General Motors is seeing its transformation in Europe getting completed on a good pace, as most of its dealers who used to carry Chevrolet vehicles are now selling only Opel-branded units. GM pulled out Chevrolet in Europe in 2014 to focus on building up its Opel/Vauxhall units.
The decision was lauded as it brought to an end a rivalry between two brands that had cannibalized each other’s sales while rendering them less profitable. Michael Lohscheller, Opel’s chief financial officer, remarked that the dealer transition from Chevrolet to Opel is working well, with 85 percent have converted to selling only Opel.
He said that in the past, a customer visits a dealership looking for an Opel but buying with a Chevrolet. He added that Opel will be developing a range of models aimed at former customers of Chevrolet.
GM has seen to it that its European operations would return to profitability after it incurred around $18 billion in losses over the past 12 years. Lohscheller said that Opel showrooms will become bigger, adding that this represents a good opportunity to strengthen the brand.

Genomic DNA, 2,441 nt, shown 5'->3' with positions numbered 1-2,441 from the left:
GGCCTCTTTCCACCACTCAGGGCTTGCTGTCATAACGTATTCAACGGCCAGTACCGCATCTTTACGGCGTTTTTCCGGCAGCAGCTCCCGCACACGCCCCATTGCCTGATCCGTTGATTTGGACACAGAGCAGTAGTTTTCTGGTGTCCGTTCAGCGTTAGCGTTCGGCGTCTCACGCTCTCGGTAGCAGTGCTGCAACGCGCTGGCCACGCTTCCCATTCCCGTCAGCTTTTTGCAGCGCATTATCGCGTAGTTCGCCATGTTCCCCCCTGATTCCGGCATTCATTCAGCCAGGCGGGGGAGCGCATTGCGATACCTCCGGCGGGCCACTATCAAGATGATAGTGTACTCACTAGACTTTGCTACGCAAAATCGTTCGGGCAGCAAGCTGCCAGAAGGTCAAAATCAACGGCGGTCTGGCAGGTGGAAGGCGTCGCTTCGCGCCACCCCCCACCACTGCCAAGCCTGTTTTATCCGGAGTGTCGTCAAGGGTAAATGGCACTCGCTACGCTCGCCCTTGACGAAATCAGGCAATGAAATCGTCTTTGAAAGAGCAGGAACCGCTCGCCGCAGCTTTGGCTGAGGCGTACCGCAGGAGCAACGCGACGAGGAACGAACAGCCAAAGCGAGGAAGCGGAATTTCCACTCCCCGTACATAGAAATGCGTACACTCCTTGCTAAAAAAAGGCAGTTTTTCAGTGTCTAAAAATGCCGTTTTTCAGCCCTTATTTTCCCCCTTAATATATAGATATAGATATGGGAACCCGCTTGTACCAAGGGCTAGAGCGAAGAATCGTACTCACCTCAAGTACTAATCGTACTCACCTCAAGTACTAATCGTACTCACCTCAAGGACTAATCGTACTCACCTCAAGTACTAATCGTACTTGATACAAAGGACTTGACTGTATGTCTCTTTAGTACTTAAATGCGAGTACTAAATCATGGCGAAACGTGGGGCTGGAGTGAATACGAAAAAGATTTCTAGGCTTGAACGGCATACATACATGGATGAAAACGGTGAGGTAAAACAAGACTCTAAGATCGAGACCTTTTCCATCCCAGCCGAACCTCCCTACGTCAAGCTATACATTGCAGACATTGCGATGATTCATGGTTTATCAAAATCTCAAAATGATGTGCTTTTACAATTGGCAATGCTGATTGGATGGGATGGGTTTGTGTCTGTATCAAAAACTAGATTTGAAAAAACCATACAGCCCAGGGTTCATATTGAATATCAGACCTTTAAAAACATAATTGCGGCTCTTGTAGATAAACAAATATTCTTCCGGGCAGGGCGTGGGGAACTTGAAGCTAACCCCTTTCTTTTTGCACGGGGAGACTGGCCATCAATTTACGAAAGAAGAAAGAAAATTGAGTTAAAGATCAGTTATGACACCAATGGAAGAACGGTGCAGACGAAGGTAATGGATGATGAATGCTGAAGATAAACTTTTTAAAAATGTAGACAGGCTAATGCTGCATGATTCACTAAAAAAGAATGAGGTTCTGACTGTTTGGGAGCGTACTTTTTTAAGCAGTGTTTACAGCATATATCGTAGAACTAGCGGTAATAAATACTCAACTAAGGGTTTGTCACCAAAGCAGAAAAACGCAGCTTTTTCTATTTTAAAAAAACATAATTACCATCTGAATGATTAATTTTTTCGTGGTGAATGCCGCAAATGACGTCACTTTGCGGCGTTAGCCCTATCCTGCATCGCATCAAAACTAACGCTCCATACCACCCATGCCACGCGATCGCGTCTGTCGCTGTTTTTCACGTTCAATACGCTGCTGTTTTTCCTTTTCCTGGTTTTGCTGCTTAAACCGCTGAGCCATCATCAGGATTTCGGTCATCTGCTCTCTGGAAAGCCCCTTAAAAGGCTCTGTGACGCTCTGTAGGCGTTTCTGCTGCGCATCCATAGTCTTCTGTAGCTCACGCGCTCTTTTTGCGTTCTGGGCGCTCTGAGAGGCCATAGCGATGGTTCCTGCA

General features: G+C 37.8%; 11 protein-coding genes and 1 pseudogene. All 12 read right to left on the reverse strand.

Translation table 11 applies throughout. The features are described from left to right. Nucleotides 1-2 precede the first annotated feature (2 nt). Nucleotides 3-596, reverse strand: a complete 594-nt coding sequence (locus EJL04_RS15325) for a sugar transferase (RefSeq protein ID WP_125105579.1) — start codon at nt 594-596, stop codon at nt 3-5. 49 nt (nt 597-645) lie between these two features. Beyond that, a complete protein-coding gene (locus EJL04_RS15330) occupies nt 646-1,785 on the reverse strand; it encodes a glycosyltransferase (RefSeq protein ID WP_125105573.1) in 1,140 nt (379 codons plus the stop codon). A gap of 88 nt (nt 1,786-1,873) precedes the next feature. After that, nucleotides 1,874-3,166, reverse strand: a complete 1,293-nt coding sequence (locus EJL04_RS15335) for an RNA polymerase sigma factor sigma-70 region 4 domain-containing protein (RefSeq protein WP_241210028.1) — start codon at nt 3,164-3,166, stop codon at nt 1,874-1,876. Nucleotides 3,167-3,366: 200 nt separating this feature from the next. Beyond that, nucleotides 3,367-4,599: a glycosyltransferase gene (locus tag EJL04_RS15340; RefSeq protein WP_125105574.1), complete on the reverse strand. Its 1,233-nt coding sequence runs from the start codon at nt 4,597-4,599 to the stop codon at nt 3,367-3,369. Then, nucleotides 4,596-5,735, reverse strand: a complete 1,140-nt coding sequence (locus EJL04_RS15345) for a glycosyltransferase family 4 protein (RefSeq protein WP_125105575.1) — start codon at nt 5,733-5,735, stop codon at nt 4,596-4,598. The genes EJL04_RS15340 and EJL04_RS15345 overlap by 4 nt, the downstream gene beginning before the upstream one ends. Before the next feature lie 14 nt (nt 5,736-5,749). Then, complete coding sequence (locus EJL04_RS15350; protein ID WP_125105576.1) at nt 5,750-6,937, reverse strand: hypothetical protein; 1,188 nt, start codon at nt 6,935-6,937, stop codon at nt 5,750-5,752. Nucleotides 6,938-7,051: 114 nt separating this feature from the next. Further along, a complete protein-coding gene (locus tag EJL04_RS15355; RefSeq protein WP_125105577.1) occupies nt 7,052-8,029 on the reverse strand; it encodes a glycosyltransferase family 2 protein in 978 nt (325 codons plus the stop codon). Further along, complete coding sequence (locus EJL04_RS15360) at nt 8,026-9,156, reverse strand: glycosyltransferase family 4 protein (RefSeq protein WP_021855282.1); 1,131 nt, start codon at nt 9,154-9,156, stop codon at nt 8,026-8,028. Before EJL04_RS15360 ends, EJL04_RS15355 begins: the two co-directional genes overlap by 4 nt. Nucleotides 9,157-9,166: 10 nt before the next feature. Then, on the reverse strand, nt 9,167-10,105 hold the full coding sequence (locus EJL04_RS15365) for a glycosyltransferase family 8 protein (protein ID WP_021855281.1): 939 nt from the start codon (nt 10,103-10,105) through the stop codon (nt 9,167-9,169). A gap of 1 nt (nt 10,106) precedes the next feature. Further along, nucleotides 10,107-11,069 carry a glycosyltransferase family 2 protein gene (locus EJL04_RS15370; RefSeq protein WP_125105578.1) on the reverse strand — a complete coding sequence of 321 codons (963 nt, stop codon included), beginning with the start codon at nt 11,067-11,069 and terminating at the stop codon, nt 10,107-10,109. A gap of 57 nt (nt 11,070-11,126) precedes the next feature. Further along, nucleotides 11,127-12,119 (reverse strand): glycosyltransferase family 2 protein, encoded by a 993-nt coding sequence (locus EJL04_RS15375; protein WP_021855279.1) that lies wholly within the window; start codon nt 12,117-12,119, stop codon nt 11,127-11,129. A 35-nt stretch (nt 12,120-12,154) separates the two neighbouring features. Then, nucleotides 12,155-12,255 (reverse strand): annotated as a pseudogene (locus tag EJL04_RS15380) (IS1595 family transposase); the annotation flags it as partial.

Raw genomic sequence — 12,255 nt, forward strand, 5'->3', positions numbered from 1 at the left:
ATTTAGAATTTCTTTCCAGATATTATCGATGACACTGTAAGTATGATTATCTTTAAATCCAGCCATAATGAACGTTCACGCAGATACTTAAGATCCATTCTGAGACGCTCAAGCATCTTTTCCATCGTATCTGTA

He remarked that Opel will try to capture customers who were in the low-price segment of the market. He said that while sales in Russia seemed to be at the mercy of a fragile economy, GM remains "fully on track" to make its European business profitable by "mid-decade."
GM had around 1,900 Chevrolet dealers in Europe before pulling out the brand, but still uses the brand in Russia. Opel has seen its market share in western Europe jump 10.3 percent year-over-year to 7.6 percent in June, according to data from the Association of European Carmakers (ACEA).
Lohscheller remarked that Opel’s new models will help it increase sales and profitability. Opel’s volumes are expected to surge as the brand rolls out the next generation of the Opel Corsa in Europe at the end of 2014. [source: Reuters.com]